St. Gabriel's Hospice and Palliative Care

When is Hospice Care Appropriate?

Hospice is not a particular place, but it is a service available to patients of any age, religion or race who  are dealing with any terminal illness such as cancer, HIV/AIDS, neuro-muscular diseases, etc.  Hospice care provides end-of-life care and support, most often in the patient's home.  In fact, 70% of hospice care takes place where the patient lives.  

When hospice care is initiated, a hospice team will craft a care plan that will comprehensively meet the needs of the patient.  Typically, a family member will serve as the primary caregiver who can make decisions for the terminally-ill person.

But the question arises:  When is it appropriate to seek hospice care?   To begin with, clear-cut eligibility requirements must be in place for hospice care to take place.  To elect hospice care under Medicare:

1.  An individual must be entitled to Part A of Medicare

2.  An individual must be certified as terminally ill by a physician and a hospice medical director

3.  An individual must have a prognosis of 6 months, or less, to live – this assumes the illness or disease will run its expected course.

Eighty percent of people who use hospice care are over the age of 65 and qualify for the services provided by the Medicare Hospice Benefit.  Most private health plans and Medicaid in 48 states and the District of Columbia cover hospice services.

Cure Vs. Care
Hospice care is appropriate for, and designed for, those who are willing to stop all disease-fighting treatments which would include chemotherapy and radiation and other medical treatments.  Though hospice is, indeed, befitting for many who are dealing with terminal conditions, it would not be well-suited for those who are not comfortable with, or able to be a part of, the dying process.  When 'cure, cure, cure' becomes the all-encompassing mindset, in spite of a medical prognosis of 6 months or less to live, facing the reality of death is, often, unacceptable to many; and denying it can feel somewhat comforting.  If someone, however, is willing to move the conversation from 'finding a cure' to 'living the best quality of life with the time left', then hospice care can become the focus.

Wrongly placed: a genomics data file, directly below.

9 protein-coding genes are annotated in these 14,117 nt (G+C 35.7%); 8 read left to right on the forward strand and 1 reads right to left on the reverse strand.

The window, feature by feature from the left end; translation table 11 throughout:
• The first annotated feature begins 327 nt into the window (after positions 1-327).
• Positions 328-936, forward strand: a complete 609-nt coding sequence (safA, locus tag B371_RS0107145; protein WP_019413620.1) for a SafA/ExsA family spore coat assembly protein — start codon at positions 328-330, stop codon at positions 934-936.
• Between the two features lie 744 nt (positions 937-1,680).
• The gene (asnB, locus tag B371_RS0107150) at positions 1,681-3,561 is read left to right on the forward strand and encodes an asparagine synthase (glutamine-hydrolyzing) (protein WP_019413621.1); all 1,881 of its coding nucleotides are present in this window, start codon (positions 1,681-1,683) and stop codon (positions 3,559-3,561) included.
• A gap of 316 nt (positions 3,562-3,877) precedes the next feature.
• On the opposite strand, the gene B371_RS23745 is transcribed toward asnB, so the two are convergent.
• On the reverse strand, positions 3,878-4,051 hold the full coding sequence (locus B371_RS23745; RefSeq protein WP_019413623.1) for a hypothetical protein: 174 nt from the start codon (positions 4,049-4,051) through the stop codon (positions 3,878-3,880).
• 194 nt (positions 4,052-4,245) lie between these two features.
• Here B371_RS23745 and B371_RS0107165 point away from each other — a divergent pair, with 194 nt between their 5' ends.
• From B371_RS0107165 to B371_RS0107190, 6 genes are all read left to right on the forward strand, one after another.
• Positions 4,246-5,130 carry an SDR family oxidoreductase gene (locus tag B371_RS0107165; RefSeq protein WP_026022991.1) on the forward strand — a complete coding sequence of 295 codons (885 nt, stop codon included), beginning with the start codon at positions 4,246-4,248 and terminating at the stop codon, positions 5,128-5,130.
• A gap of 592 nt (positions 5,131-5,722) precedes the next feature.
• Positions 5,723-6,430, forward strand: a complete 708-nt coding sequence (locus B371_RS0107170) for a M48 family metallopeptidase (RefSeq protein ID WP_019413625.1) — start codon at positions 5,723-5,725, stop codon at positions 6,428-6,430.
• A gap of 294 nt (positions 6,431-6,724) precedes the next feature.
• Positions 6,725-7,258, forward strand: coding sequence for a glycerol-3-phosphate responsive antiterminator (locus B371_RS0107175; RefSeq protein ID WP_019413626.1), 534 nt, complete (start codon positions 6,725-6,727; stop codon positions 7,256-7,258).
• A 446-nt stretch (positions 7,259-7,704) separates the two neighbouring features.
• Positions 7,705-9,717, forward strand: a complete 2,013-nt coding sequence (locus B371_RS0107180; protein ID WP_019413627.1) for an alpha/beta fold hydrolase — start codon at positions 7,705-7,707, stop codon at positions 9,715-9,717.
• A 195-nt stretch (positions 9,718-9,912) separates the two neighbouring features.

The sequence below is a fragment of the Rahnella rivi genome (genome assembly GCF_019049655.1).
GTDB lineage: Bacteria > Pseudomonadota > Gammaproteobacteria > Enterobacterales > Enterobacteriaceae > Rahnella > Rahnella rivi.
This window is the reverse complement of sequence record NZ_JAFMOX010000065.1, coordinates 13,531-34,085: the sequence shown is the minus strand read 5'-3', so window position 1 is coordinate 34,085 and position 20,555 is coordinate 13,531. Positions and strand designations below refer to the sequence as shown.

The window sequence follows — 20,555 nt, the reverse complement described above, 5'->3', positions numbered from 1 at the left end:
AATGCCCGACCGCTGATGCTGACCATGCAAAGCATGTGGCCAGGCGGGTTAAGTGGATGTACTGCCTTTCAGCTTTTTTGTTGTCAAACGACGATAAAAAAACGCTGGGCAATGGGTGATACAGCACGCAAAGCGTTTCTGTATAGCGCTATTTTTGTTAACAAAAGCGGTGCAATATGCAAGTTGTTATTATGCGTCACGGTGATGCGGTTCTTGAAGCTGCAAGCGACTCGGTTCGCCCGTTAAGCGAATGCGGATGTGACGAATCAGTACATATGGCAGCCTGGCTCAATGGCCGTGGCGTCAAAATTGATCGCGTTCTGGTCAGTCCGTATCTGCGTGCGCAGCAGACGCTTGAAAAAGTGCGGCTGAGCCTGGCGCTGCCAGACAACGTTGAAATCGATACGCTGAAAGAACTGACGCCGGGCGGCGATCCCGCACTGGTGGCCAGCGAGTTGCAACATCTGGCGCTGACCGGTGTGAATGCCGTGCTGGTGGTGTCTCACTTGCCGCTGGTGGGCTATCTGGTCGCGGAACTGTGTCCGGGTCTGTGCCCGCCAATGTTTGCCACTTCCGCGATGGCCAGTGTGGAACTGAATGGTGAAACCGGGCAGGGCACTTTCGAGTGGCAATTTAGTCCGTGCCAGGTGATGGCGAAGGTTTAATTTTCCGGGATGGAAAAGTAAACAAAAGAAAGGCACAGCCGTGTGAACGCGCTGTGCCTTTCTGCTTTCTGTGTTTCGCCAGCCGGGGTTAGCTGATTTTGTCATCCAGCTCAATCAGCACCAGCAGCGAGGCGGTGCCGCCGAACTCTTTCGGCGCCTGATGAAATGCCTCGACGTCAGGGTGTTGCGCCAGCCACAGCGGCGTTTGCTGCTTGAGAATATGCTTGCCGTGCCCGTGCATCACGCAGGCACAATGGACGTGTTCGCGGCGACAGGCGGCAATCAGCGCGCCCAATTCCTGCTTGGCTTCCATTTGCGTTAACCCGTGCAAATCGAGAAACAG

The services associated with hospice care can manage an individual's symptoms to allow the last days to be lived with dignity.  Hospice care enriches the emotional well-being of the patient and provides an enlarged circle of support for a patient's family and friends.   In spite of the benefits of hospice care, a person with a terminal cancer, for example, may resist hospice care and equate it with 'giving up'; but it is important to realize that if that cancer patient is enrolled in hospice care and the cancer goes into remission, one can exit the hospice program, at any time.  Additionally, one can re-enter hospice care, later, if so desired.   

Hospice care is not about curing, but about caring – it passionately focuses on the quality of life one has left.  Hospice affirms life and, neither, hastens nor postpones death.  Hospice treats the person rather than the disease. Rather than focusing on the length of life, hospice care focuses on the quality of life.    

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